I have a hard time balancing reading and writing. When I’m working on a story, I don’t like to read fiction at all. Magazines are okay, non-fiction books are fine, but fiction, especially good fiction messes up the process. It feels like playing blues on the guitar while listening to Bach on the radio. The rhythms don’t match.
Part of the problem is in the way I read. I’m a no-holds-barred reader. When I find an author I like, I have to consume everything they ever wrote. I immerse myself in their prose. I wallow in their plot points and snuggle up to their characters. Kerry Greenwood’s Phryne Fisher mysteries are my addiction at the moment – an addiction I can only enjoy because I’ve finished (I hope) another novel. So I read. If another writing idea comes up, the novels are put down.
People think that writers should be expert readers – I don’t know if that is true – but, because I have written a fantasy novel, aspiring writers sometimes ask me what they should be reading.
The answer really depends on your own writing. Are you a plotter, a stylist, or a conceptualizer? Plotters can learn a lot from George R.R. Martin, Jim Butcher, and L.E. Modesitt, Jr. Stylists can study Stephen R. Donaldson, Guy Gavriel Kay, Tolkien (of course), and Ursula K. Le Guin (always!). And what are conceptualizers? Well, there are some authors who are defined by the startling scope of their imaginations.
Cordwainer Smith is a good place to start for this type. His concept of a logical, perfect race of future humans giving up that perfection for the messy glory of personality and culture set science fiction tropes on their head. His short stories can barely contain the worlds he created; his ideas push at the prose, forcing it into a grand language you only thought you knew – and probably wouldn’t accept from other writers. Next, how about a book about books? And witches and spells and loss and redemption? That would be Jo Walton’s award-winning novel, Among Others. Now, who to end with? Who is the grand conceptualizer of our age?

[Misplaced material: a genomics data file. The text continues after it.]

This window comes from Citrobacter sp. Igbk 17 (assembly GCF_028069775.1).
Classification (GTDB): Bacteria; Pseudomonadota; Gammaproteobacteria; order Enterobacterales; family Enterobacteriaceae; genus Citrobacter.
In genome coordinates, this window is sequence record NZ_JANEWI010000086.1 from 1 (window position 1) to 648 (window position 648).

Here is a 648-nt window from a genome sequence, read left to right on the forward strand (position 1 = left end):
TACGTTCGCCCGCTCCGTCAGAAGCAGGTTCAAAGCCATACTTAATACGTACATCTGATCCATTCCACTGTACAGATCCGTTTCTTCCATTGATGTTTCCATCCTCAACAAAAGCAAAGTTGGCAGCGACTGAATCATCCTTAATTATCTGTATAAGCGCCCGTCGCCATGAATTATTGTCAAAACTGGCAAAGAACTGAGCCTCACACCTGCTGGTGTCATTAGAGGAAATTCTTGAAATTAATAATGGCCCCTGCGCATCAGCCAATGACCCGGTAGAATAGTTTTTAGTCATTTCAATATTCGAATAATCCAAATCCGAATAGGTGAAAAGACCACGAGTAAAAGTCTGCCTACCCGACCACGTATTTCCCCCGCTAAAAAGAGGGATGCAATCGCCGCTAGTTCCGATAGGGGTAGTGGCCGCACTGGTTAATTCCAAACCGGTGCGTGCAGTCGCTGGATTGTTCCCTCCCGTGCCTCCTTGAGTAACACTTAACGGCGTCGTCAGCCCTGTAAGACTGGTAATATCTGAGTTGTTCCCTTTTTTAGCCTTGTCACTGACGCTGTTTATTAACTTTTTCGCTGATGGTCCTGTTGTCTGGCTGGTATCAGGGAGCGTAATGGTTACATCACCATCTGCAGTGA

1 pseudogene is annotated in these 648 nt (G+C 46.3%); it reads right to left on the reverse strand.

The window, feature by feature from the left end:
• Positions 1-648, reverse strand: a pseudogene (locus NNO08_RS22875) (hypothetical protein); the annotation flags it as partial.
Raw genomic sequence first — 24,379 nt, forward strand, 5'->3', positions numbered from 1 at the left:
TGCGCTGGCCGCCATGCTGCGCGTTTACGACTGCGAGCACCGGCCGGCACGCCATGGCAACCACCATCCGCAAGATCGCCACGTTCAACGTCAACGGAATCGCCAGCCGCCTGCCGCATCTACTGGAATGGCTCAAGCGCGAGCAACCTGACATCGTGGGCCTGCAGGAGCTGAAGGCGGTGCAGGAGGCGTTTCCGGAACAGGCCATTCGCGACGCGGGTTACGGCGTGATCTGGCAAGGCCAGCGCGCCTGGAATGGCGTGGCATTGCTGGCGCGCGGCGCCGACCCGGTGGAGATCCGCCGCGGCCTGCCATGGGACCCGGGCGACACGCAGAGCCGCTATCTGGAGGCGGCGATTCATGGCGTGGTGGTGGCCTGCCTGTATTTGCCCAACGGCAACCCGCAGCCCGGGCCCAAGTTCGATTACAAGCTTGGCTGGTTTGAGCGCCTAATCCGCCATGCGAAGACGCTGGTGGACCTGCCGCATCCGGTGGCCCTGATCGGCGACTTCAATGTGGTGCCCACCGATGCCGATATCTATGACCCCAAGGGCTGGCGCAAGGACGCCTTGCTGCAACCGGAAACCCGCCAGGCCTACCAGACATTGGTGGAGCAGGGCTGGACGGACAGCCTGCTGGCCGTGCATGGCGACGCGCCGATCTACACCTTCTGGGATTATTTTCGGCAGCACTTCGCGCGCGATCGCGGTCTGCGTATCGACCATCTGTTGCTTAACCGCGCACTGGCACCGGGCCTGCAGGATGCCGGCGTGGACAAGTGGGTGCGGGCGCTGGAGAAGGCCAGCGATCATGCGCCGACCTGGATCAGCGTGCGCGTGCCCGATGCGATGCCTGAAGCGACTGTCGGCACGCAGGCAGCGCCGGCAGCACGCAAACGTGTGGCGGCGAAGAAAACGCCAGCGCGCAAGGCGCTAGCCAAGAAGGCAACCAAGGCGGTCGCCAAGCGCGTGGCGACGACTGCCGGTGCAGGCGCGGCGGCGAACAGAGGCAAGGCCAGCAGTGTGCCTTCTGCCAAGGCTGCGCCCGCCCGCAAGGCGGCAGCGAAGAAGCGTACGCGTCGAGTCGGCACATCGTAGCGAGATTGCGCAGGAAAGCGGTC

That would be Haruki Murakami, no question, no doubt. I fall into his books, knowing that he will show me beautiful and terrible things, all new, all unimaginable – to me. I confess that I never understand his stories, not entirely. Murakami and his lovely translators somehow use language to move beyond language. He is a writer whose stories can only be understood through instinct and trust, yet he seems to offer himself so freely on the page, hiding nothing. I gush, but Murakami is the person to read if you want to see how far a concept can drive a story. If you want a gentle entry into his world, try After Dark.
Well, there it is. This is a very idiosyncratic list, but I hope its helpful if you want models. Or just read what you want. Most writers competently mix plot, style, and concept, but some do have an exceptional strength in one area. Enjoy your reading, but don’t let it interfere with your writing. I’ve run out of Kerry Greenwoods for now, so maybe a little Murakami next. The wonderfully incomprehensible Hard-Boiled Wonderland and the End of the World is waiting for me to re-read. Maybe I’ll understand it this time.